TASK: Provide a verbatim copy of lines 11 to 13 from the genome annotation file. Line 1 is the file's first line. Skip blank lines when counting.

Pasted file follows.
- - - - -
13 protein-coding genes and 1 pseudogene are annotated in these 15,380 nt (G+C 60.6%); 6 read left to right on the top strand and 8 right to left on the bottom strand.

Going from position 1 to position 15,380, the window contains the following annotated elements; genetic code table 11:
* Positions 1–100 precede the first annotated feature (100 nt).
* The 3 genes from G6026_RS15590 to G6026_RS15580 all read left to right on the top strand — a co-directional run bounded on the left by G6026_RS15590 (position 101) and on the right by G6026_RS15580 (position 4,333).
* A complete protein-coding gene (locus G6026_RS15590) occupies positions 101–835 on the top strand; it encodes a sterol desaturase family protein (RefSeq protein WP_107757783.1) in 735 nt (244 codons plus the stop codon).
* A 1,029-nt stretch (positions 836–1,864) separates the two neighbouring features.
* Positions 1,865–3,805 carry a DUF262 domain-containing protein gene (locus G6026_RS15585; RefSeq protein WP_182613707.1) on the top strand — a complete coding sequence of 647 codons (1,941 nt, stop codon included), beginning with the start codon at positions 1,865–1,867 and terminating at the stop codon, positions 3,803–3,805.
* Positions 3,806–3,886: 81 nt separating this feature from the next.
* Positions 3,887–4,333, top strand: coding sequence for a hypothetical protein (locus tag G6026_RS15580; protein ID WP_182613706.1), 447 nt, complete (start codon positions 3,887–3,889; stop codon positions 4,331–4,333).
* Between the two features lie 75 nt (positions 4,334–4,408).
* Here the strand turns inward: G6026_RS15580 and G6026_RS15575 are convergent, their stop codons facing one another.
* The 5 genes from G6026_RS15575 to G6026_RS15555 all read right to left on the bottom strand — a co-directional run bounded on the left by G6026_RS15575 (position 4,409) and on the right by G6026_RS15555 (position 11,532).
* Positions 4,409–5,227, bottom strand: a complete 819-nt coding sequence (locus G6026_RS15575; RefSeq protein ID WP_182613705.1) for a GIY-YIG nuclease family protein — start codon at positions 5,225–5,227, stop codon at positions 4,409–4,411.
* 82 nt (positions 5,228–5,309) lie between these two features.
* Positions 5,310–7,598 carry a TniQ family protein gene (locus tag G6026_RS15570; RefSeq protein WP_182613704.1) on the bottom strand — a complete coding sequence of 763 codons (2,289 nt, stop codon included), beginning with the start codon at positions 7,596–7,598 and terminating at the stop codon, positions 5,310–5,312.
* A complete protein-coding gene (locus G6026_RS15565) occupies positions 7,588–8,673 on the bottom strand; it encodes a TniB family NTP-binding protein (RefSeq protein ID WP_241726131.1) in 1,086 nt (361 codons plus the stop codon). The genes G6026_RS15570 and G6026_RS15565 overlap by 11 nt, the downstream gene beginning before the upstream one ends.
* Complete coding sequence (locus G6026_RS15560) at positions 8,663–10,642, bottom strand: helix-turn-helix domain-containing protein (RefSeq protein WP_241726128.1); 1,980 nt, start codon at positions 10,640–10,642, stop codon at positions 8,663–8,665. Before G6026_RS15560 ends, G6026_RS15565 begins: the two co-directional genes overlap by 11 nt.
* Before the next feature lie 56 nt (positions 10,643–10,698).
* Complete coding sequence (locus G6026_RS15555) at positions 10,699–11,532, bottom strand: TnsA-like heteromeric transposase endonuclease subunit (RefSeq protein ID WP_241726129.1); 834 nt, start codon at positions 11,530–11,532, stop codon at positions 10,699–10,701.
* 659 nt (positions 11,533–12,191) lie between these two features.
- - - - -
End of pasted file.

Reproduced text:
* Here the strand turns inward: G6026_RS15580 and G6026_RS15575 are convergent, their stop codons facing one another.
* The 5 genes from G6026_RS15575 to G6026_RS15555 all read right to left on the bottom strand — a co-directional run bounded on the left by G6026_RS15575 (position 4,409) and on the right by G6026_RS15555 (position 11,532).
* Positions 4,409–5,227, bottom strand: a complete 819-nt coding sequence (locus G6026_RS15575; RefSeq protein ID WP_182613705.1) for a GIY-YIG nuclease family protein — start codon at positions 5,225–5,227, stop codon at positions 4,409–4,411.